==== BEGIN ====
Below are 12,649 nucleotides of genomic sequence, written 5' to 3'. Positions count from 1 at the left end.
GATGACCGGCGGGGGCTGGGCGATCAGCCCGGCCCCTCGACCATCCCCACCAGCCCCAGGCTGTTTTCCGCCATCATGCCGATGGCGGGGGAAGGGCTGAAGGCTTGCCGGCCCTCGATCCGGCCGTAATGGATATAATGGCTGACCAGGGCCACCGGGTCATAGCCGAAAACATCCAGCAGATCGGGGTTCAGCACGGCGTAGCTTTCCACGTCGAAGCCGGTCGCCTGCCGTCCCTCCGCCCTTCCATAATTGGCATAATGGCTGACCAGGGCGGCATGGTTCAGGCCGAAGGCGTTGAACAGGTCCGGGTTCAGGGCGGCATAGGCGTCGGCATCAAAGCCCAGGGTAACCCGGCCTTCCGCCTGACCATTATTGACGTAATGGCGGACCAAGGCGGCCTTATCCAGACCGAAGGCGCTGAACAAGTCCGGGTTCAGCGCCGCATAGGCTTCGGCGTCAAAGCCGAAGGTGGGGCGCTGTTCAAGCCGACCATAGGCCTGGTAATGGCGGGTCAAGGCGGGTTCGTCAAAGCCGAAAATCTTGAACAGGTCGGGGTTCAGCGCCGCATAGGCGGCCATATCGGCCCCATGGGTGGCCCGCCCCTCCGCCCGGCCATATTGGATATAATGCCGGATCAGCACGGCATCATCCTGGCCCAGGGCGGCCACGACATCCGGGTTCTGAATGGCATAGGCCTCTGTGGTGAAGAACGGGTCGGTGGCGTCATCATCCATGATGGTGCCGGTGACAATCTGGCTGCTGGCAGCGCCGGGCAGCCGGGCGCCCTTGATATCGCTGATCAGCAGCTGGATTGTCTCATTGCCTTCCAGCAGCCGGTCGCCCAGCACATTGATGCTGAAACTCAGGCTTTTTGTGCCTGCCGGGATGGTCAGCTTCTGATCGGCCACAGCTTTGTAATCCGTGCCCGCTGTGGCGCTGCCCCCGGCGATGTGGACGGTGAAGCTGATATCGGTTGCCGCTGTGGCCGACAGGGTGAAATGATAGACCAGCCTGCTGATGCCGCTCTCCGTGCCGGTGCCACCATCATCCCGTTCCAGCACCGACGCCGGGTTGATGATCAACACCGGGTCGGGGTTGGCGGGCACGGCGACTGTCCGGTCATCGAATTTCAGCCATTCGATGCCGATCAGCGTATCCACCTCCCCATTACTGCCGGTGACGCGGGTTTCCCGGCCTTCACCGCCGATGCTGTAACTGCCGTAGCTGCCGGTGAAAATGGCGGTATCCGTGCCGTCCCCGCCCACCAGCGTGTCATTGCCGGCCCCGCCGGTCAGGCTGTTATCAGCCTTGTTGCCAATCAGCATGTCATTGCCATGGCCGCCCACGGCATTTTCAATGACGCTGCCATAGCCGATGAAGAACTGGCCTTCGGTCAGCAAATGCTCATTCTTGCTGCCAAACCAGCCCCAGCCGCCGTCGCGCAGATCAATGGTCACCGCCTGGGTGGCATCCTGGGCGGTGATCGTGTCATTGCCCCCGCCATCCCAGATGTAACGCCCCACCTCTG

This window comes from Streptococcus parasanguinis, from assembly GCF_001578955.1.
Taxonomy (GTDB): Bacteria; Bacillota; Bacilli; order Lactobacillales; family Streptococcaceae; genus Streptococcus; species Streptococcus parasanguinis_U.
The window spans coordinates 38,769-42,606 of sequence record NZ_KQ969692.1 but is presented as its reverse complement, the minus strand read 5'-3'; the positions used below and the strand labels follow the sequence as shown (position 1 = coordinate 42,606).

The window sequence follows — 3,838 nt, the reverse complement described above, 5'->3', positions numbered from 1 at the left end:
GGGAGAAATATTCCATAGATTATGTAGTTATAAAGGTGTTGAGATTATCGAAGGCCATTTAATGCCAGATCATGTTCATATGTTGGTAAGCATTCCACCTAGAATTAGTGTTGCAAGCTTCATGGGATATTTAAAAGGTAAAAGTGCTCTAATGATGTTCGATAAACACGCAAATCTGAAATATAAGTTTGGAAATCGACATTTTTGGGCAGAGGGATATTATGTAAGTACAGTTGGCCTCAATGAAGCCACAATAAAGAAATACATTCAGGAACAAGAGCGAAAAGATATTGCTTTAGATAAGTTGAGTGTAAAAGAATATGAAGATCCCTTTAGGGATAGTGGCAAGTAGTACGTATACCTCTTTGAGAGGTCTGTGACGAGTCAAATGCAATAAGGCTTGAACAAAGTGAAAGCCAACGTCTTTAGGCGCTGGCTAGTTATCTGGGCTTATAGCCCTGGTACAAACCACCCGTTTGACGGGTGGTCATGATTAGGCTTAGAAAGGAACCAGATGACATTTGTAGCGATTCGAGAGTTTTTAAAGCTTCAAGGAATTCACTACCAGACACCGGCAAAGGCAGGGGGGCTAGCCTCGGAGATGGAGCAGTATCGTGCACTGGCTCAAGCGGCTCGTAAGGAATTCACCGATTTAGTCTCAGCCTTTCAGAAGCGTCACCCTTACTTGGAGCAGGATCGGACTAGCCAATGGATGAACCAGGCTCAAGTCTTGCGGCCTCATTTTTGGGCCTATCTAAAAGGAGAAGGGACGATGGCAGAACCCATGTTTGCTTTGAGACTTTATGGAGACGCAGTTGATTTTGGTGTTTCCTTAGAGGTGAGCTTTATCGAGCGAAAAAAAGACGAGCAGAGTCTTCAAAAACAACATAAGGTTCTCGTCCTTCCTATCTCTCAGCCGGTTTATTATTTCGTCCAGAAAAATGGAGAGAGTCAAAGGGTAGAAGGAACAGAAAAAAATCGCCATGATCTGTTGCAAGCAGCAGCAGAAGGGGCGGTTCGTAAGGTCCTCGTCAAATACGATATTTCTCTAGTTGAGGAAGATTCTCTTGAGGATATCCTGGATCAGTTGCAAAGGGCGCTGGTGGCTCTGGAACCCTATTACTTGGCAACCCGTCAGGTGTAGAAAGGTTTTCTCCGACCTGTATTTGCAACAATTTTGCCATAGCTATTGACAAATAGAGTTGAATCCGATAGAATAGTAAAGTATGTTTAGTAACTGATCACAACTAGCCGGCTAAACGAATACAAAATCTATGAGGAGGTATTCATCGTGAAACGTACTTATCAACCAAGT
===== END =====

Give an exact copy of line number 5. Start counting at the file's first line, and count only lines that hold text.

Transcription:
The window spans coordinates 38,769-42,606 of sequence record NZ_KQ969692.1 but is presented as its reverse complement, the minus strand read 5'-3'; the positions used below and the strand labels follow the sequence as shown (position 1 = coordinate 42,606).